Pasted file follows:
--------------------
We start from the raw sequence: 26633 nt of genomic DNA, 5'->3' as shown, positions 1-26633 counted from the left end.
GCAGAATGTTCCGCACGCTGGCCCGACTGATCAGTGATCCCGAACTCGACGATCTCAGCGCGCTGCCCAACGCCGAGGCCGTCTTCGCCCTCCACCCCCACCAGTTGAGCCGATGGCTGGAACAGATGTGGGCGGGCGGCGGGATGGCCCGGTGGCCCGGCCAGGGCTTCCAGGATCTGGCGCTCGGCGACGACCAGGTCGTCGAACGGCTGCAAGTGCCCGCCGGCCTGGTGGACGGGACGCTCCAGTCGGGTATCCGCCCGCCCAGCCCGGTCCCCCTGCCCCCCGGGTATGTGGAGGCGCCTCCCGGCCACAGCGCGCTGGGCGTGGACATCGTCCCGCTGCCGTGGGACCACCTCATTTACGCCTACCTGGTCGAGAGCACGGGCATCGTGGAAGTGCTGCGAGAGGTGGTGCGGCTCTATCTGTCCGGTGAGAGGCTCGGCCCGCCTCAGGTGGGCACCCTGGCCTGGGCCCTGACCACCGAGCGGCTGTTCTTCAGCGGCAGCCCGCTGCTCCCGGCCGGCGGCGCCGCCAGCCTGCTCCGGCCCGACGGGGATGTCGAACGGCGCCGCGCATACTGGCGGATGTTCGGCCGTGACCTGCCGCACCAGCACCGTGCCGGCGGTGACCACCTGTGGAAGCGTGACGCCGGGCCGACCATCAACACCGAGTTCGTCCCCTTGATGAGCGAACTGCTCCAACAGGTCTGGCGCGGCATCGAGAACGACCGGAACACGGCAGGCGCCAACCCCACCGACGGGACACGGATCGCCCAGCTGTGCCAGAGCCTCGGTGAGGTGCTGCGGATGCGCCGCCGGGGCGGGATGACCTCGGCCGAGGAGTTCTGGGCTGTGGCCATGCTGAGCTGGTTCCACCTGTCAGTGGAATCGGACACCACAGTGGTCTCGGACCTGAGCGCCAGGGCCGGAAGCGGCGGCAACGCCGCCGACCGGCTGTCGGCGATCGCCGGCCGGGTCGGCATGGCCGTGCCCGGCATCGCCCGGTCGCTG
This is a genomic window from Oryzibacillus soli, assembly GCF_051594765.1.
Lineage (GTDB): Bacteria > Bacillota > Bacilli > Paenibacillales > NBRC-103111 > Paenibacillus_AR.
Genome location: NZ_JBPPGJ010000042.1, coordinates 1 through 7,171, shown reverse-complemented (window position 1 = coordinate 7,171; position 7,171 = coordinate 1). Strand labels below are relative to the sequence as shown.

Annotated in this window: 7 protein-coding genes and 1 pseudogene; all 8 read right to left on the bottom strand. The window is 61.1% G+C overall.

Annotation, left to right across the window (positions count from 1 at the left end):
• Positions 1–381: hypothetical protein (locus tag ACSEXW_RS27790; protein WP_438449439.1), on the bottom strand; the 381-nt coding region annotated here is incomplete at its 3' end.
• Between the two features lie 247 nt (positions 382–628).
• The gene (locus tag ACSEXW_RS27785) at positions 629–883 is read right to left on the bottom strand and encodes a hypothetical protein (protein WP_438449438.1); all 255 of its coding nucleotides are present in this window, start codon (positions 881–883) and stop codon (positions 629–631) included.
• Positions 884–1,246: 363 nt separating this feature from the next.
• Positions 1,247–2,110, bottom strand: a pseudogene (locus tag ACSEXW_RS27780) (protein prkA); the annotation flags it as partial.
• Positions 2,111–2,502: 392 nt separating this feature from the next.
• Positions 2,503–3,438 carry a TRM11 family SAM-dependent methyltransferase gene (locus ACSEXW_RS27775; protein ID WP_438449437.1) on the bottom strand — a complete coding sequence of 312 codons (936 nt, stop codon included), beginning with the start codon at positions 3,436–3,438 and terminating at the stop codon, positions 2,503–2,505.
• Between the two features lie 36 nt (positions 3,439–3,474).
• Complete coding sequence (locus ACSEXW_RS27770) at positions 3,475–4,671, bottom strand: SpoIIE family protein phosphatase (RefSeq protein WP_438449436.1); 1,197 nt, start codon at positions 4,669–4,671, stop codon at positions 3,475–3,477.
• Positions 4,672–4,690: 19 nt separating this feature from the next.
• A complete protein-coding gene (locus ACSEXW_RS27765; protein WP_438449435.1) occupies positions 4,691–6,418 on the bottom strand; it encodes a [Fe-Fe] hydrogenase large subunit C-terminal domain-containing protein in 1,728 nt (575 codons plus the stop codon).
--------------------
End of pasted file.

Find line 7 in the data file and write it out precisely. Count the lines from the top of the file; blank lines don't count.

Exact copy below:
Annotation, left to right across the window (positions count from 1 at the left end):